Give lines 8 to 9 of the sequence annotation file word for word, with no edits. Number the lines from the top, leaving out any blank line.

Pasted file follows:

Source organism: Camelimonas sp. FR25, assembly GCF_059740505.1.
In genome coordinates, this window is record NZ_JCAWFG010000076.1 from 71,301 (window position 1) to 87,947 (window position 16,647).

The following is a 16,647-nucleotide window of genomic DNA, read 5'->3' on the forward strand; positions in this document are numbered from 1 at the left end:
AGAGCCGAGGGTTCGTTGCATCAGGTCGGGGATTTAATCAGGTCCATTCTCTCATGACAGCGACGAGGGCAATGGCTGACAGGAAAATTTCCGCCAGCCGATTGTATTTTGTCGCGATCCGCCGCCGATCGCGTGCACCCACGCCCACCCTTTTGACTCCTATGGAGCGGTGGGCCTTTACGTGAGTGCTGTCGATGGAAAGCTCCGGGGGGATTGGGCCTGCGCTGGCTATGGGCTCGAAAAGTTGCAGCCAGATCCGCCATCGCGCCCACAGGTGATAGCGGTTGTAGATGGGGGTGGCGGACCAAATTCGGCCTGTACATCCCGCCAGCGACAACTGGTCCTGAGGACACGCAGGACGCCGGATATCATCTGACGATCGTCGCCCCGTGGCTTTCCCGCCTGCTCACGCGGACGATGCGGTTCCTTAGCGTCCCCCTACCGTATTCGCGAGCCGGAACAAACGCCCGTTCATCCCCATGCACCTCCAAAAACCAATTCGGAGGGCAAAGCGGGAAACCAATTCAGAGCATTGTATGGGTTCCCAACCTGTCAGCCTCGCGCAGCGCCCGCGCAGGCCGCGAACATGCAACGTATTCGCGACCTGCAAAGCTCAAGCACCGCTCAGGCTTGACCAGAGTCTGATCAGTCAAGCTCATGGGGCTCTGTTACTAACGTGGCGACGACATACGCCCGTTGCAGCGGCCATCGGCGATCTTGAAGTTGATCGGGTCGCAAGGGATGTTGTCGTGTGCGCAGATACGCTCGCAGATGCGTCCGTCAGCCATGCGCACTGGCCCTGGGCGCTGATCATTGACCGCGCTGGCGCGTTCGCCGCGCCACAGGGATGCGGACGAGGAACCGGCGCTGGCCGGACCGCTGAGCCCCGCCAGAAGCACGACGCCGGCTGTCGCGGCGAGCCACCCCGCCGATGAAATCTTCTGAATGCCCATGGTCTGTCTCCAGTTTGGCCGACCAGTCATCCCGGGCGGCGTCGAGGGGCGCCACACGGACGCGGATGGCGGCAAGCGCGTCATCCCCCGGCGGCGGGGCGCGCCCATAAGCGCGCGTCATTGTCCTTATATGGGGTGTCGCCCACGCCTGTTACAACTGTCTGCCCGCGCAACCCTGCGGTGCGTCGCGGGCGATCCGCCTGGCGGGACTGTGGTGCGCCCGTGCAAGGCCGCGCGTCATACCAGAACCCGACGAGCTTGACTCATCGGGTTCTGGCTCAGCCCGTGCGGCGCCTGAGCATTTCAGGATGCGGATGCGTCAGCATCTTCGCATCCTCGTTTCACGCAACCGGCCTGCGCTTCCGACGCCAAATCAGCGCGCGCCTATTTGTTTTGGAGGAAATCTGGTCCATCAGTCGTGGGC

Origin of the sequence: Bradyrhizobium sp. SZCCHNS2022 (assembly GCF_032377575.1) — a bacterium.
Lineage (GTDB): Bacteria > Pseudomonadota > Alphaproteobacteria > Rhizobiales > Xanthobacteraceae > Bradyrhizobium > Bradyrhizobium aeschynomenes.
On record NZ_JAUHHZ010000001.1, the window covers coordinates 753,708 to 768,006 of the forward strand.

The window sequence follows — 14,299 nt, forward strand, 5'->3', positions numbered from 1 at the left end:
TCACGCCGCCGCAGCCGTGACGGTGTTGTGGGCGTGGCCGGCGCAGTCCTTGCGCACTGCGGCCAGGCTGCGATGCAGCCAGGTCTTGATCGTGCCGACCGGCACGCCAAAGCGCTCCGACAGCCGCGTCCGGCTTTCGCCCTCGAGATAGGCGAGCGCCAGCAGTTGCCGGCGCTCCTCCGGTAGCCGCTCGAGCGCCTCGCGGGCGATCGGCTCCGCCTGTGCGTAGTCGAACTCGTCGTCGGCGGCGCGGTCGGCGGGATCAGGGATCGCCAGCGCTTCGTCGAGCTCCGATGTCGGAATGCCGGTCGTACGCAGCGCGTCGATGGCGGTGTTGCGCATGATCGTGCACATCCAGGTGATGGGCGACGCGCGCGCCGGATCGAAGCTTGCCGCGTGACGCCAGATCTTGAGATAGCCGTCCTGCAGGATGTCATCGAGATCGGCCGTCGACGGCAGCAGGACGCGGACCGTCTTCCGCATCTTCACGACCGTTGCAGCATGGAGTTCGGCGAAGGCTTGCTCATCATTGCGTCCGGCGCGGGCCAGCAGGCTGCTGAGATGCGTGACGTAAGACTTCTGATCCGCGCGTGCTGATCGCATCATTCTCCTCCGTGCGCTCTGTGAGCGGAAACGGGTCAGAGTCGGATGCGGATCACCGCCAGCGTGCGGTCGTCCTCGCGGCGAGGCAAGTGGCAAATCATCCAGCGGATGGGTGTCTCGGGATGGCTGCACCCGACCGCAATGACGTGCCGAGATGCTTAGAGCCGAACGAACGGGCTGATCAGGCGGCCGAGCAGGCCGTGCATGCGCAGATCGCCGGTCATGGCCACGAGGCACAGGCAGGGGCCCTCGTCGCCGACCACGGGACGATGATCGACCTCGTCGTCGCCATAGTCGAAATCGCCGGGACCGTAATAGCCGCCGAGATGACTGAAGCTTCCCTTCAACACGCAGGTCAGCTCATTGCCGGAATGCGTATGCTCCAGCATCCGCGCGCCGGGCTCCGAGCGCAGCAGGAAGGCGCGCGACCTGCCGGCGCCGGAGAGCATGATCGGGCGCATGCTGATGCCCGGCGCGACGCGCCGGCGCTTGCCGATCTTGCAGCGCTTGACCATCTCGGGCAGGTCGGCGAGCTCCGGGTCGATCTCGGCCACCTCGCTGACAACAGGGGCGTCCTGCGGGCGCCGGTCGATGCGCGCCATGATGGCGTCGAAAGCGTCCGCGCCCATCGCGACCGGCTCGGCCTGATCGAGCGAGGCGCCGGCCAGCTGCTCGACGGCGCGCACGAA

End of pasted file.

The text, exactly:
The window sequence follows — 14,299 nt, forward strand, 5'->3', positions numbered from 1 at the left end:
TCACGCCGCCGCAGCCGTGACGGTGTTGTGGGCGTGGCCGGCGCAGTCCTTGCGCACTGCGGCCAGGCTGCGATGCAGCCAGGTCTTGATCGTGCCGACCGGCACGCCAAAGCGCTCCGACAGCCGCGTCCGGCTTTCGCCCTCGAGATAGGCGAGCGCCAGCAGTTGCCGGCGCTCCTCCGGTAGCCGCTCGAGCGCCTCGCGGGCGATCGGCTCCGCCTGTGCGTAGTCGAACTCGTCGTCGGCGGCGCGGTCGGCGGGATCAGGGATCGCCAGCGCTTCGTCGAGCTCCGATGTCGGAATGCCGGTCGTACGCAGCGCGTCGATGGCGGTGTTGCGCATGATCGTGCACATCCAGGTGATGGGCGACGCGCGCGCCGGATCGAAGCTTGCCGCGTGACGCCAGATCTTGAGATAGCCGTCCTGCAGGATGTCATCGAGATCGGCCGTCGACGGCAGCAGGACGCGGACCGTCTTCCGCATCTTCACGACCGTTGCAGCATGGAGTTCGGCGAAGGCTTGCTCATCATTGCGTCCGGCGCGGGCCAGCAGGCTGCTGAGATGCGTGACGTAAGACTTCTGATCCGCGCGTGCTGATCGCATCATTCTCCTCCGTGCGCTCTGTGAGCGGAAACGGGTCAGAGTCGGATGCGGATCACCGCCAGCGTGCGGTCGTCCTCGCGGCGAGGCAAGTGGCAAATCATCCAGCGGATGGGTGTCTCGGGATGGCTGCACCCGACCGCAATGACGTGCCGAGATGCTTAGAGCCGAACGAACGGGCTGATCAGGCGGCCGAGCAGGCCGTGCATGCGCAGATCGCCGGTCATGGCCACGAGGCACAGGCAGGGGCCCTCGTCGCCGACCACGGGACGATGATCGACCTCGTCGTCGCCATAGTCGAAATCGCCGGGACCGTAATAGCCGCCGAGATGACTGAAGCTTCCCTTCAACACGCAGGTCAGCTCATTGCCGGAATGCGTATGCTCCAGCATCCGCGCGCCGGGCTCCGAGCGCAGCAGGAAGGCGCGCGACCTGCCGGCGCCGGAGAGCATGATCGGGCGCATGCTGATGCCCGGCGCGACGCGCCGGCGCTTGCCGATCTTGCAGCGCTTGACCATCTCGGGCAGGTCGGCGAGCTCCGGGTCGATCTCGGCCACCTCGCTGACAACAGGGGCGTCCTGCGGGCGCCGGTCGATGCGCGCCATGATGGCGTCGAAAGCGTCCGCGCCCATCGCGACCGGCTCGGCCTGATCGAGCGAGGCGCCGGCCAGCTGCTCGACGGCGCGCACGAA